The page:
But would the EMF's insurance offering be credible? As with all monetary and fiscal institutions, credibility is an issue and it is therefore an indispensable condition that the EMF (as the body running the European Sovereign Insurance Scheme) has a solidly independent status, similar to that of the European Central Bank. Only this would make sure that the fund does not increase the supply of sovereign insurance under political pressure. Such credibility will not be easy to acquire – but the ECB is proof that it can be done. After all, nothing could ultimately be less credible and more damaging to the whole of EMU than the current muddle.

The creation of a market-based European Sovereign Insurance Scheme would offer a huge advantage in communicating to markets how far economic solidarity in the Eurozone is progressing – and from that point on markets can only bet in vain on being bailed out. By standing ready to insure member countries debt up to a fixed limit, the EMF would create clearly defined tiers of entitlement on European Sovereign Insurance Scheme funds.

  • First, in case of default, the fund would stand ready to guarantee the nominal value of the country's insured debt from its pool of accumulated insurance fees.
  • Second, it would use scheme funds for keeping the distressed country afloat, imposing harsh conditionality while providing emergency lending. But the rules should explicitly forbid European Sovereign Insurance Scheme funds from being used to satisfy uninsured lenders.

Would markets buy this insurance?

Knowing the tiers of entitlement outlined above they probably would. After all, there is a big and growing market for sovereign credit default swaps (CDS) in existence now. For the buyer, bond insurance would do almost the same thing as a CDS does. But bond insurance is different from CDS in that the guarantee is linked to a particular bond, implying that naked trades of default risk become impossible. At the same time the European Sovereign Insurance Bonds market would preserve one of the biggest advantages of having credit derivatives such as a CDS – it gives us a market price for default risk.

The creation of the European Sovereign Insurance Bonds would also avoid many of the political problems associated with implementing sanctions in the Stability and Growth Pact. The procedures of the pact are slow, subject to political meddling, and the political sanctions for fiscal irresponsibility typically come – if at all – a long time after a country has exceeded its debt or deficit limits. If there was a market for sovereign bond insurance, international creditors would have the possibility to see exactly what the price is for insuring the debt they buy. The spread on a profligate country's debt would therefore reflect this price at the time of issuance. The country would have to bear the full cost of fiscal irresponsibility from the outset. This would force fiscal discipline much earlier than is currently the case and it would do so through a market-based mechanism.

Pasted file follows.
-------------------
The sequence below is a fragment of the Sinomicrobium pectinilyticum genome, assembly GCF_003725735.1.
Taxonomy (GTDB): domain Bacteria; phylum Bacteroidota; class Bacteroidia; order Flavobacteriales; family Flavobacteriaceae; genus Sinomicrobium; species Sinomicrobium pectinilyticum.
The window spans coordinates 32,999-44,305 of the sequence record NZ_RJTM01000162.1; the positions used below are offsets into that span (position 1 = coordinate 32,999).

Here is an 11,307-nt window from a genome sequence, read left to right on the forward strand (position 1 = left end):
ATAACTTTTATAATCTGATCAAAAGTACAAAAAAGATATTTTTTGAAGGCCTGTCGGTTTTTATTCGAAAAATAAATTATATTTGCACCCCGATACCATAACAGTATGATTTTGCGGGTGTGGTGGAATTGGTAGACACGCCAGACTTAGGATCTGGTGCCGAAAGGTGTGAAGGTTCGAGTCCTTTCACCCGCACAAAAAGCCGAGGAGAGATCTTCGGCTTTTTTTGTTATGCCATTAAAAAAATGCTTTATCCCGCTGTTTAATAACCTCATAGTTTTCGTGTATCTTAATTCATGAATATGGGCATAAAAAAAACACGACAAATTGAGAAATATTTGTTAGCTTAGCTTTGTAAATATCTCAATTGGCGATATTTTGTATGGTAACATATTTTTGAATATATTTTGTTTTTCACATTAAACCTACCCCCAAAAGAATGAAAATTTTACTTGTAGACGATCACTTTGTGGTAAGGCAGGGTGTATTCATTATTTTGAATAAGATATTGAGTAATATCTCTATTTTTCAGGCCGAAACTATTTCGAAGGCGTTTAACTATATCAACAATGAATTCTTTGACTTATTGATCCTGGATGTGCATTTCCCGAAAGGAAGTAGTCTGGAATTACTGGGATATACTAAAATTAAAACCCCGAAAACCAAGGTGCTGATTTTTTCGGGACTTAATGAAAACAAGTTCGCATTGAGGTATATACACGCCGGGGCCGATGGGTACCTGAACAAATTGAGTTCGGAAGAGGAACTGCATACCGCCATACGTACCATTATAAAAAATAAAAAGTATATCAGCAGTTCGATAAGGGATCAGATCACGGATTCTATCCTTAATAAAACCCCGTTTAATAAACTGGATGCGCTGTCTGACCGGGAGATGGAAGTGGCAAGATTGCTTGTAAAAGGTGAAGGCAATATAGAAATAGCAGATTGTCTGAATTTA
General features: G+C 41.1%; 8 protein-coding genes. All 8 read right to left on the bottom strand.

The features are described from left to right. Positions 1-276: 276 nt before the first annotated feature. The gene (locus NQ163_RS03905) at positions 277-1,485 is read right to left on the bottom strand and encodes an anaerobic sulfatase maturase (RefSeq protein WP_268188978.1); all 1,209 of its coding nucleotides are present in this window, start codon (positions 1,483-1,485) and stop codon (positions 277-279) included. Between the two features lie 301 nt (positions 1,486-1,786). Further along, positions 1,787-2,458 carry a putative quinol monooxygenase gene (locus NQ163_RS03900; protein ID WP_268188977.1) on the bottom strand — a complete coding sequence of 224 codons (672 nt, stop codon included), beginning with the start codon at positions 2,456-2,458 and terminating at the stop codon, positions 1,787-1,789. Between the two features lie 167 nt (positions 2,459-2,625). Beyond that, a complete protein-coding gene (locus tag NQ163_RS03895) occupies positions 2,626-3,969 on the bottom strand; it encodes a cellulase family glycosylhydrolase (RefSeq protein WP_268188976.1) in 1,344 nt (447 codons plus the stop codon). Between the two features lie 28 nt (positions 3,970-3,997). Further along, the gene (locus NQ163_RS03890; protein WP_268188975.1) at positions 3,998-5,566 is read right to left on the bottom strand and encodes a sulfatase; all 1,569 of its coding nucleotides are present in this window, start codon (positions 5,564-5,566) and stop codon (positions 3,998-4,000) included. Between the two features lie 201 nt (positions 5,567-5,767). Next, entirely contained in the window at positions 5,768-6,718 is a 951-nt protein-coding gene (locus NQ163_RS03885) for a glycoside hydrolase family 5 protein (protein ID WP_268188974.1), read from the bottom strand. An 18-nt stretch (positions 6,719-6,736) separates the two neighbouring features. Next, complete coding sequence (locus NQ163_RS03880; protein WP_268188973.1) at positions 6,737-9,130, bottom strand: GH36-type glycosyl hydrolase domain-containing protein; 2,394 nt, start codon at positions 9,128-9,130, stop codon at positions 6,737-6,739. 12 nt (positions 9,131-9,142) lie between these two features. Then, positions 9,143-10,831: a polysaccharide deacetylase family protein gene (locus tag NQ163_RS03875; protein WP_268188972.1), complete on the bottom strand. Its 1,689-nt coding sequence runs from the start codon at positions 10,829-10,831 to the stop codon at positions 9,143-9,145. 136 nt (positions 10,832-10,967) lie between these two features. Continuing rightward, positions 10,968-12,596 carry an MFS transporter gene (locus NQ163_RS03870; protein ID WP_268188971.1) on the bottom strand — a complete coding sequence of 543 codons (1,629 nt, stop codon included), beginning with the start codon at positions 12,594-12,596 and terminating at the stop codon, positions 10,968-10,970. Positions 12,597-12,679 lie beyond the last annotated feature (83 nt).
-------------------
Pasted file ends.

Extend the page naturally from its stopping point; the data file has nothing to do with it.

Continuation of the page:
Another potential “collateral benefit” of the European Sovereign Insurance Scheme is that it would help take power back from the rating agencies which have played an odious role in the crises of the last two decades. The European Sovereign Insurance Bond market would establish an important reference indicator for sovereign default risk, allowing it to act as an early-warning system, which will help diffuse risks as they build up.

Conclusion: Not all sovereign debt is created is equal

The establishment of a European Sovereign Insurance Scheme along with an EMF would make clear to markets that not all sovereign debt in the Eurozone is created equal – and that it does not have to be for a monetary union to work. It would provide a market based mechanism that forces member countries the bear the cost of fiscal profligacy without having to leave EMU, and a mechanism that provides fiscal insurance on the margin without forcing the cost onto the European taxpayer.

In a situation where ever deeper political union in Europe is a vision that appears ever more distant, a European Sovereign Insurance Scheme would show that Europe's governments are able to act and willing to deal with the fiscal challenges that lie ahead.

References

Gros, Daniel and Thomas Mayer (2010), “How to deal with sovereign default in Europe: Towards a Euro(pean) Monetary Fund”, VoxEU.org, 15 March.

Gros, Daniel and Thomas Mayer (2010), “Disciplinary measures”, The Economist, 18 February.

Schaube, Wolfgang (2010), “Why Europe’s monetary union faces its biggest crisis”, The Financial Times, 11 March.

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Topics:  Europe's nations and regions International finance

Tags:  EMU, sovereign debt, European Monetary Fund

Professor of International Trade and Finance at the Department of Economics, University of Zurich